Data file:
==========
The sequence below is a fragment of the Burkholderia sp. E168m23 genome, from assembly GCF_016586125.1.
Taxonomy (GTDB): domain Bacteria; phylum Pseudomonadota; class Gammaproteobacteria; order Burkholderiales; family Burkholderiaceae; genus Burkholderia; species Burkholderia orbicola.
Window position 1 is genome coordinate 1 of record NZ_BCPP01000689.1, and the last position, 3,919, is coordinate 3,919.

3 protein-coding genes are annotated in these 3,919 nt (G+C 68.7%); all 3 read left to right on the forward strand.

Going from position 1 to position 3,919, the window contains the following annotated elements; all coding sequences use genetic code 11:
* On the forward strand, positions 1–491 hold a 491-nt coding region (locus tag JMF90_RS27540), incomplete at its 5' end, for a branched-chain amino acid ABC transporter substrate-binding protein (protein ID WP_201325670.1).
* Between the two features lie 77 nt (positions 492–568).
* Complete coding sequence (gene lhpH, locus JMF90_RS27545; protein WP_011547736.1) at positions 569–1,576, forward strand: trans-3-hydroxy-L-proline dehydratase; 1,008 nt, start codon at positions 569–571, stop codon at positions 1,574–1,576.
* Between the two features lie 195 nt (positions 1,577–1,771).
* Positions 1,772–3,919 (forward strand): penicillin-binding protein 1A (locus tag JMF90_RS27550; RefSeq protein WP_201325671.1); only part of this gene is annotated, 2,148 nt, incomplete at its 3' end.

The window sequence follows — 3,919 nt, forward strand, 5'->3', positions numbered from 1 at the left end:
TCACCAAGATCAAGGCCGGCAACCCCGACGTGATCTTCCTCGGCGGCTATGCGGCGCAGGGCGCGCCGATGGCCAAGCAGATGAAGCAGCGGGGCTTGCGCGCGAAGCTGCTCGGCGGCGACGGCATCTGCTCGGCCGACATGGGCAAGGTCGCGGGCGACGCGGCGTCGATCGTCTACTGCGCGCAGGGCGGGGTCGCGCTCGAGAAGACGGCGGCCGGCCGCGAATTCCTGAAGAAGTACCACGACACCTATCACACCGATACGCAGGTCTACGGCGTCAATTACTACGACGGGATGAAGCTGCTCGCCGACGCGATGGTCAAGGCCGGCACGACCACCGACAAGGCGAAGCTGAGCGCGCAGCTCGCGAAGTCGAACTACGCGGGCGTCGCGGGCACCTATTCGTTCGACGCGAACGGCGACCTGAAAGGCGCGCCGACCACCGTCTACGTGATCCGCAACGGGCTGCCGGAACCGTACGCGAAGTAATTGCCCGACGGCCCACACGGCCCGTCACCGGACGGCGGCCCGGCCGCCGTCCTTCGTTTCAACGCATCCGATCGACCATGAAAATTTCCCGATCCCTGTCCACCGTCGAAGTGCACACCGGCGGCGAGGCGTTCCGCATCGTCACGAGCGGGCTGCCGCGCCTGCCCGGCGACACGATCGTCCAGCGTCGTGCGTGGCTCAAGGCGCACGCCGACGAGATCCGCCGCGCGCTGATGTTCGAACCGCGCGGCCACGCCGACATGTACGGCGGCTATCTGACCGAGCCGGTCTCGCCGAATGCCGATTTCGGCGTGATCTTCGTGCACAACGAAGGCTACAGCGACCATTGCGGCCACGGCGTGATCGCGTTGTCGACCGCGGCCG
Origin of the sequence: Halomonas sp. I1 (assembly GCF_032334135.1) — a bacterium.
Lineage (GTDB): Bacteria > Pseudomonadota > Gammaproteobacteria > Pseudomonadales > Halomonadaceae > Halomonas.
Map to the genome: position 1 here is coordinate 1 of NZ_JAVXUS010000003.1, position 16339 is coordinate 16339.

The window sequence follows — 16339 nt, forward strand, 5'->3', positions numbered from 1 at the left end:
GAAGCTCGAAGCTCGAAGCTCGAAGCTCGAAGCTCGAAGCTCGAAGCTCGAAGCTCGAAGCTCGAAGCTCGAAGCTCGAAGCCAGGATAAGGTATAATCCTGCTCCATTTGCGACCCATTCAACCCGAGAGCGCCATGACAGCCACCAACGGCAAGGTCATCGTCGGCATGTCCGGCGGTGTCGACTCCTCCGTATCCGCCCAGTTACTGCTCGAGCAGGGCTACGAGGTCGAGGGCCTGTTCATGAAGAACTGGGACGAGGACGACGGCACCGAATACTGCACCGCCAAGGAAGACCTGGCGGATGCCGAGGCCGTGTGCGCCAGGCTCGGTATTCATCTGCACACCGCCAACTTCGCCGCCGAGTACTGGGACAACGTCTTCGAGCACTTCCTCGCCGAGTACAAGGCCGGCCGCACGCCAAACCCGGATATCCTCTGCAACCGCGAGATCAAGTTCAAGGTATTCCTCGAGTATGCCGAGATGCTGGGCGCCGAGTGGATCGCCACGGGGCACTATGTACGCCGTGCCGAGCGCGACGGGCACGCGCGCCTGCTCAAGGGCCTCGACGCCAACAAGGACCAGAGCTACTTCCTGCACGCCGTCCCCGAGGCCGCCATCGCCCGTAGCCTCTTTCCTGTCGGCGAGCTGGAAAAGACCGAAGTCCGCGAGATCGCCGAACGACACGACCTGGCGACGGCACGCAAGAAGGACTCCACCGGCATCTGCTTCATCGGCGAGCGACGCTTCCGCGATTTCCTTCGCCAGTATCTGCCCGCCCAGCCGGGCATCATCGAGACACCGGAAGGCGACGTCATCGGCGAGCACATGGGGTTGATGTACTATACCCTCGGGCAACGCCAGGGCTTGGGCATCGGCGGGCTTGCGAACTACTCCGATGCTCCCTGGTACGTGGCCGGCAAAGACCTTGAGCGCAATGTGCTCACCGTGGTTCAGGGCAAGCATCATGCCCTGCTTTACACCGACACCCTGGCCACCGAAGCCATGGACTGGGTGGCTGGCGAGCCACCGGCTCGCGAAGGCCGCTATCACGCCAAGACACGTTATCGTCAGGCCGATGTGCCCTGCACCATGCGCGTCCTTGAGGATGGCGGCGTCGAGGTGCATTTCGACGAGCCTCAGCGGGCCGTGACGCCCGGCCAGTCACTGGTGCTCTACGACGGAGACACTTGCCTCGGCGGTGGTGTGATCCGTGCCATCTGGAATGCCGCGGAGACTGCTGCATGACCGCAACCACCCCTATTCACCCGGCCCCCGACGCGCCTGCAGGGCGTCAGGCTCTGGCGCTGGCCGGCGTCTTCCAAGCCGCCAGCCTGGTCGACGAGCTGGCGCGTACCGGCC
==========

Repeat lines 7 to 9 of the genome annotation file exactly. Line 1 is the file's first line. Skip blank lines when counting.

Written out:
* Between the two features lie 77 nt (positions 492–568).
* Complete coding sequence (gene lhpH, locus JMF90_RS27545; protein WP_011547736.1) at positions 569–1,576, forward strand: trans-3-hydroxy-L-proline dehydratase; 1,008 nt, start codon at positions 569–571, stop codon at positions 1,574–1,576.
* Between the two features lie 195 nt (positions 1,577–1,771).